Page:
Neil Turner's Blog

Blogging about technology and randomness since 2002

Comparing smart speakers

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Yesterday, I reviewed our (relatively) new Google Home Mini. Today, I’m going to focus on why we chose to go with Google, and not an Amazon Echo or Apple Homepod.

Ecosystems

When you choose a smart speaker, I would take some time to decide which one works with the apps, services and devices that you already use. Apple’s HomePod only works with iOS devices for example; that’s fine for me, but not much use for my wife who has an Android phone. The Verge’s review seems to focus on the HomePod’s locked-in nature.

Similarly, Amazon’s Echo devices work well if you have Amazon Prime and one of its Fire TV devices, but we’re a Netflix household and have a Google Chromecast. I gather that Netflix support on Alexa isn’t that great, whereas it works well with a Google Home.

Price

We got our Google Home Mini free as part of a deal with Nest, which was probably the biggest reason for us choosing it over its rivals. As I write this, both the Amazon Echo Dot and the Google Home Mini are £39, and normally sell for about £50, and even the more expensive models are under £200. Apple is selling the HomePod for £319. For that, you could buy six Google Home Minis and cover your house, and have some change left over.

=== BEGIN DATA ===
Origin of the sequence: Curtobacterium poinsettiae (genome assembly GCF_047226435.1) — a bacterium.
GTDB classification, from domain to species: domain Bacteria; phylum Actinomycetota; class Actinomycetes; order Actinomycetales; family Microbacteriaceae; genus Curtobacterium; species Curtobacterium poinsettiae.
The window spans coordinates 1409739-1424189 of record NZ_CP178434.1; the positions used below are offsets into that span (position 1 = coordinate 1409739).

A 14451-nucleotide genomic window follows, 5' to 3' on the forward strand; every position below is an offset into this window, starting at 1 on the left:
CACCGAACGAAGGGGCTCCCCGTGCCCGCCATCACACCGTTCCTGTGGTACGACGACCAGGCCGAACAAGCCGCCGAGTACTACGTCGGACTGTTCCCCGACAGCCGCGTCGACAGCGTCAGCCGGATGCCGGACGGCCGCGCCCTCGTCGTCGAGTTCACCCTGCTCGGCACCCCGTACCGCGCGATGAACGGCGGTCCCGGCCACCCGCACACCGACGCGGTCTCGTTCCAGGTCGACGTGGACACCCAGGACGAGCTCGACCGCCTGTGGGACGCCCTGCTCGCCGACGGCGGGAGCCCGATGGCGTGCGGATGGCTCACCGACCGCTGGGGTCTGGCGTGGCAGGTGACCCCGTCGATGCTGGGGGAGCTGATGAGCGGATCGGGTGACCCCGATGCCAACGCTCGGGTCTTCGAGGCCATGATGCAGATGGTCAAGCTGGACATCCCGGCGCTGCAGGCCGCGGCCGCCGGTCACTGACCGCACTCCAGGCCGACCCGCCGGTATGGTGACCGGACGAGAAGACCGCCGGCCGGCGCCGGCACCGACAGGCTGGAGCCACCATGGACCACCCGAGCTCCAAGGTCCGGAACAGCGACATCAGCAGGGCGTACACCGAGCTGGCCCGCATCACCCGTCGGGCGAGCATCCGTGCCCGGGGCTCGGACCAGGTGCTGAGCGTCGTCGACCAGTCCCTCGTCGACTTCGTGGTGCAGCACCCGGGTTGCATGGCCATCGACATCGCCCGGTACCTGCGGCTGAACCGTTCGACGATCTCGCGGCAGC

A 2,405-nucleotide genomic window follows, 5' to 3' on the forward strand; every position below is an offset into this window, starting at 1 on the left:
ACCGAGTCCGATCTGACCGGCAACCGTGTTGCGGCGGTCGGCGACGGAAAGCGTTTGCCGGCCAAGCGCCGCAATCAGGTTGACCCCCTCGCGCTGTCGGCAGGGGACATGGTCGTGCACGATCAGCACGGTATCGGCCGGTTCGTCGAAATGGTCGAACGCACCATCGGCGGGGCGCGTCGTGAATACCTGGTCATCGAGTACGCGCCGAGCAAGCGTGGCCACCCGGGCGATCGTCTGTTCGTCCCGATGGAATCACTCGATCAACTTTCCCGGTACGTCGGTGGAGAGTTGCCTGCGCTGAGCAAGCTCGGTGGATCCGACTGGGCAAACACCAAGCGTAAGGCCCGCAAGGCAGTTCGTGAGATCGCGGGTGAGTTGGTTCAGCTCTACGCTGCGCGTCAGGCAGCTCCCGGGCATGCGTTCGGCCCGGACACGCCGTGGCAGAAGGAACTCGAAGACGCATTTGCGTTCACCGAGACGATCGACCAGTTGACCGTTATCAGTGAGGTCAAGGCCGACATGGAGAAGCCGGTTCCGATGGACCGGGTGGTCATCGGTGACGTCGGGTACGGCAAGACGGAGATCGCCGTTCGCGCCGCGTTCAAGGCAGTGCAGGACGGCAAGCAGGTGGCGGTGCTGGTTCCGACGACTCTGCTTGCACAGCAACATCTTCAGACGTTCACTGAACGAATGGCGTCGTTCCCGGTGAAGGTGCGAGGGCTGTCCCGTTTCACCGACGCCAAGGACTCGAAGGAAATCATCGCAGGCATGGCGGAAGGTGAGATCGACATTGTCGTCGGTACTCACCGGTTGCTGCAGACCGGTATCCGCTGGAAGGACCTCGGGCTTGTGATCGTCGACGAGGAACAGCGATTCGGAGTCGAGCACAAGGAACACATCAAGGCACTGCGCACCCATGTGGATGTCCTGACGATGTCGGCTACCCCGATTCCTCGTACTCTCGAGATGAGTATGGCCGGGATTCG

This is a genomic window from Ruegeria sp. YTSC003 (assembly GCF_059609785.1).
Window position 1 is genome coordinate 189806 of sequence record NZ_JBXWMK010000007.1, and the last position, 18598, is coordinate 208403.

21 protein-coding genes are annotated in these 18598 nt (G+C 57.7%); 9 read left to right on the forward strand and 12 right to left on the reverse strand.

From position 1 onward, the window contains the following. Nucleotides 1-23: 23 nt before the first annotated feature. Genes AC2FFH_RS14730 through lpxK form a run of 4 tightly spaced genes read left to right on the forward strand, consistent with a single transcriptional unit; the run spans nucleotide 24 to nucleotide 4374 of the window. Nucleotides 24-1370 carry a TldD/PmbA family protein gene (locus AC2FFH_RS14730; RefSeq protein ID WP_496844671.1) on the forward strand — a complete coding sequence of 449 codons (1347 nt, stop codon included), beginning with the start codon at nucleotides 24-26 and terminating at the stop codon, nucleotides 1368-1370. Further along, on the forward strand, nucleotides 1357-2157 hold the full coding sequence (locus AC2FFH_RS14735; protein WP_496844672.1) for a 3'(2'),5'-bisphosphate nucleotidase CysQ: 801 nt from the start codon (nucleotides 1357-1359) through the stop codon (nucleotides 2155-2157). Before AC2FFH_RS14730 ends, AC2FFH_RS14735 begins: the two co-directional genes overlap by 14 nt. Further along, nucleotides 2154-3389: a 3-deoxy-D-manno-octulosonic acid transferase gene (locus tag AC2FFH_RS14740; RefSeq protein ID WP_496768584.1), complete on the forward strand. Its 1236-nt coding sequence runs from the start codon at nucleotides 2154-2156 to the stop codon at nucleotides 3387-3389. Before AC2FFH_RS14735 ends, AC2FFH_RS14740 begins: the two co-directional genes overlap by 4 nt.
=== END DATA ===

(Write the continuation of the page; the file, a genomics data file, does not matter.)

Sound quality

One reason for the HomePod’s higher price is its focus on high quality sound for playing music. Arguably, it’s trying to compete more with the Sonos range of wireless speakers, some of which now include Alexa as well.

The larger and more expensive Google Home and Amazon Echo models have better speakers than the smaller ones, but I was still reasonably impressed with the little speaker in the Google Home. Audiophiles would probably be disappointed with all but the most expensive models but for most people, even the smallest and cheapest models will do.

Third party services

Amazon’s Alexa devices have a range of third-party ‘skills’ available, which massively expand its abilities and integration with other services. Google Home is somewhere in the middle; it supports a lot of internet of things devices, but not much else. That is changing but some things, like being able to order a pizza from Domino’s, are US-only for now.

As for the HomePod, it’s Apple all the way down. If you have smart devices that support HomeKit, great. But that’s a bit useless if you have a Nest thermostat, for example. It can only play music from Apple Music, and not Spotify or any other third party streaming service.

In summary

If you like good quality audio, have only Apple or HomeKit-supporting devices and money to burn, then by all means, buy a HomePod. Amazon and Google offer much better value speakers that work with a wider variety of third-party devices and services, and the choice you make will reflect what you already own.

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